[VIEWPOINT]The roots of corruption run deepWhat are some of the major issues that should be considered in the upcoming presidential election? I probably would not be the only one to reply without a second thought that the two most important are relations with North Korea and political corruption. The issue of corruption has influenced the results of the Aug. 8 by-elections and June's provincial and local elections, an omen of the effect it will have on the December election. The emergence of corruption as an issue has probably been the cause of the intensified political mudslinging lately, as political parties and individual politicians try to dig up corruption charges to use against their opponents. After being force-fed this unappetizing diet every day, the public has probably formed its own opinions about who is how corrupt and who is the bigger liar. They can only hope that the truth will be revealed sometime soon.
Of course corruption is an important subject, and the issue should be aired thoroughly. The eradication of corruption is not only of the highest priority on the list of social tasks to speed our national development, but is also what the rest of the world demands. We must stamp out corruption not only for social justice, but also to lead better lives. But corruption accusations have become little more than a blunt instrument that politicians can swing at each other; there is no sign yet that eliminating it is becoming a national task. An anti-corruption law has been en-acted after many twists and turns, but we will have to wait and see how effective it is. Implementing the new law is more difficult than enacting it. The Korea Indepen-dent Commission Against Cor-ruption has been established, but it has no investigative authority, and it is difficult to see how it can ever be effective.
The quickest and surest way to root out corruption is to remove its roots. There are two factors that cause corruption: One is a structural, organizational problem. For instance, the amount of election campaign money candidates need depends on the structure of our elections. Not long ago, the National Election Commission presented a scheme for improving the election structure; it called for the elimination of open-air meetings and recommended the use of mass media in campaigns. The government would be responsible for paying media campaign expenses. If this proposal is enacted, it will definitely reduce corruption. So where is the lively discussion about this proposal? I have heard none.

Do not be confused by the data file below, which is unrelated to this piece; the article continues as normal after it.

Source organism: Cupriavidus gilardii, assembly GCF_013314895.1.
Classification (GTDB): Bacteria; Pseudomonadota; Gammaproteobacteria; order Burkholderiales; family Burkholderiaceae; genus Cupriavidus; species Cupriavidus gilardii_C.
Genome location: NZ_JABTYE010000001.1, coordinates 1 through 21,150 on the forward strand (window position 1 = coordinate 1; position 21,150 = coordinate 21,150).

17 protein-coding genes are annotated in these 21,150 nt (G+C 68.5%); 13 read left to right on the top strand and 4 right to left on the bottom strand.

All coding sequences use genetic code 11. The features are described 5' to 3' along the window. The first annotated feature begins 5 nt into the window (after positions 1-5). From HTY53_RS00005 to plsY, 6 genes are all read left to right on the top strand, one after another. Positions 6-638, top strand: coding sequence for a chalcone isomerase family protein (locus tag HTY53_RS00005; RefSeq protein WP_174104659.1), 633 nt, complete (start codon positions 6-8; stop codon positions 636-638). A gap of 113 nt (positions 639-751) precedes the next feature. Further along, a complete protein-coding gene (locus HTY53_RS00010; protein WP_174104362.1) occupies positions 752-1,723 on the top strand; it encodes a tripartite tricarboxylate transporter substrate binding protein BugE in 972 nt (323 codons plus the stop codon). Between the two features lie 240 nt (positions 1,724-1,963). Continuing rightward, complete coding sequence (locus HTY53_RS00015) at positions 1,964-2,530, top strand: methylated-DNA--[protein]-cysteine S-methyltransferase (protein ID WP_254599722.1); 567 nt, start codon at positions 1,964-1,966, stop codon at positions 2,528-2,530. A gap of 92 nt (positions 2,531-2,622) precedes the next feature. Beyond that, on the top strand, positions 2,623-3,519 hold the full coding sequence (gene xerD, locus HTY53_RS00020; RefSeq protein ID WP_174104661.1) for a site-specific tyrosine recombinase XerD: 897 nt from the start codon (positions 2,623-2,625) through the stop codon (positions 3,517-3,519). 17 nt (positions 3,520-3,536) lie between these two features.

Another factor in corruption is culture. Corruption is fostered in a Confucianism-ridden country such as Korea, where people are inclined to flock together. Personal connections such as alumni ties, regionalism or blood and marriage relationships are a hotbed for corruption. In such a culture, as is often said, "the antonym of justice is loyalty, not injustice." It takes a long time to change the roots of these cultural factors, and it is not clear whether the law enforcement authorities such as the prosecution and the courts are willing to take a leading role.
Another device to prevent corruption is to set harsh penalties. Just as attacking the causes of corruption reduces the opportunity to become corrupt, penalties impose a cost on corrupt acts. Penalties for corruption were not effective in the past because they were not enforced properly.
The rates of prosecution for taking bribes and other offenses committed by civil servants are quite low compared to the rates for general crimes. The rates of prison terms imposed for such crimes is even lower. Those convicted of bribery by trial courts recently received suspended sentences in 53 percent of the cases, suspended execution of sentences in 6 percent of the cases, and fines in 24 percent of the cases. Overall, 83 percent of those prosecuted were freed after trial, which is proof that the penalties are too weak. Also, in many cases, special pardons are granted, which will hinder prevention of corruption through punishment.
Singapore has succeeded in preventing corruption because of effective penalties, but more important is the political will of its leaders to root out corruption and set a good example.
Dasan Jeong Yag-yong (1762-1836), a Korean realist scholar, wrote, "Integrity is strength, and one with a dream will by all means keep his integrity." We should elect "one with a dream" in order to eradicate corruption.
The writer is a professor of law at Hanyang University.
by Yang Kun